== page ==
Our national colours of green and gold have a strong environmental background. The National Australia Day Council reminds us that gold was to conjure images of beaches, mineral wealth, grain harvests and the fleece of Australian wool. Green to evoke forests, gum trees and pastures. 
The environment has largely taken a hammering, and there’s much for us to reflect and work on. As one retiring agricultural WA News journalist once said in his farewell speech: “I used to think farmers were the salt of the earth, until I found out they’d caused it.”
But one of the classic Aussie traits is innovation. The ability to fix things up with binder twine. Come up with a cancer breakthrough. Make things up on the run and tackle the change that comes with it.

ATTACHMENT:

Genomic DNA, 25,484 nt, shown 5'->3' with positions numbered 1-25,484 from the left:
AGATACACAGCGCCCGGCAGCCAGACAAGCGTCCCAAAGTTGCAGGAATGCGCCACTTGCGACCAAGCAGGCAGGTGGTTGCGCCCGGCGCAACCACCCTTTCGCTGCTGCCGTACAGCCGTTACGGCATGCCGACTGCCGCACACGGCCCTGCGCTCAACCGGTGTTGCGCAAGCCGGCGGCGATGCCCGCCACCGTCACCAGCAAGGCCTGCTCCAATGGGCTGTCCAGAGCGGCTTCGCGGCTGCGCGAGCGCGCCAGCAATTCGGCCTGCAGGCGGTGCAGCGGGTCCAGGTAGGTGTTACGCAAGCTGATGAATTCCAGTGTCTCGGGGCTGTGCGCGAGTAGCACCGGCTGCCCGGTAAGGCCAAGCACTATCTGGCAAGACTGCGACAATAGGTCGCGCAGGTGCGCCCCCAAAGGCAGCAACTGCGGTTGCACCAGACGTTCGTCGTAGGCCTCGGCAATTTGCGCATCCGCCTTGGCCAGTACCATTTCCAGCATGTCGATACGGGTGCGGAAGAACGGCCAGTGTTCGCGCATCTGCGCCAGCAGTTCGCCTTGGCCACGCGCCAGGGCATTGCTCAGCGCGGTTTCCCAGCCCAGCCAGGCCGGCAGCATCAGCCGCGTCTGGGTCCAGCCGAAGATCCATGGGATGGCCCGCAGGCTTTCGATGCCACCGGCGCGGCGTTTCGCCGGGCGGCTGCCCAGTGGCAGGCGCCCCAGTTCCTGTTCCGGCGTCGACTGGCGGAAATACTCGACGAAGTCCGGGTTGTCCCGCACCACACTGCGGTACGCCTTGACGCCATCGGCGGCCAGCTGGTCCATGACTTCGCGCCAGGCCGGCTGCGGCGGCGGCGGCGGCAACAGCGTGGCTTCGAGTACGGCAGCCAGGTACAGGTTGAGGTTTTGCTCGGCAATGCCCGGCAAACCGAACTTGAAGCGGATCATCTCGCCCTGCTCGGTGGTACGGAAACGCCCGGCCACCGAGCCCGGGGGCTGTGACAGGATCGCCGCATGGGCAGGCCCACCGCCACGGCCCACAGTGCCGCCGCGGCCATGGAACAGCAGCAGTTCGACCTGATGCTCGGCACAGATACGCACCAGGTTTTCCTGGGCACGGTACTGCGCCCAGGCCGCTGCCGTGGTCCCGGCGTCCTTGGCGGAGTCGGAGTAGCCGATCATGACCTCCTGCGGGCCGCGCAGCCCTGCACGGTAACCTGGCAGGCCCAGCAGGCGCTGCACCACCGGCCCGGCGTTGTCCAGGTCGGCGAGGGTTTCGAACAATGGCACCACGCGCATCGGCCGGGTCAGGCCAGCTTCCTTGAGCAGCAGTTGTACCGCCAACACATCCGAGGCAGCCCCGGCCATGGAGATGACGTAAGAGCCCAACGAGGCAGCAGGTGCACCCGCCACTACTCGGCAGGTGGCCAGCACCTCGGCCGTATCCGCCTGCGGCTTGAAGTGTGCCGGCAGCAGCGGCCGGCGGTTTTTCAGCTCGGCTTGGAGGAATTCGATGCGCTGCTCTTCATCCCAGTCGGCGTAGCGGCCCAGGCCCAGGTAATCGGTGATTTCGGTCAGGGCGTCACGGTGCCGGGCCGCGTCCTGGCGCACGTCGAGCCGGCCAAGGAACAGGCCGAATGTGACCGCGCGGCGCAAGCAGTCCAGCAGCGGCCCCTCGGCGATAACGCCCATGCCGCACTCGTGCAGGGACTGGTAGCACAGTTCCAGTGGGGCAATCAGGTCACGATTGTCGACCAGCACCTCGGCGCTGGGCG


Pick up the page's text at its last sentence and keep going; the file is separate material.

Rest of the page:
“Peeling with Feeling.” It is only a sheep shearer’s card in a shop window in Mount Barker, but if anything sums up what Australia today is all about, maybe this is it. Shearing represents one of the great historical underpinnings of our national character – hard work, blokiness, wealth-for-toil and all that. 
But, though the national flock has fallen from 172 million in the 1980s to a forecast 86 million by June, someone in a blue singlet is tapping into the modern vernacular and psyche.
(Not to mention the same town’s Zen Couriers.)

I started (in every sense) in the Pilbara, so I might as well finish there as well.
About this time last year, I was flying in to Port Hedland with British comic (Grumpy Old Man) and author (Round Ireland with a Fridge) Tony Hawks.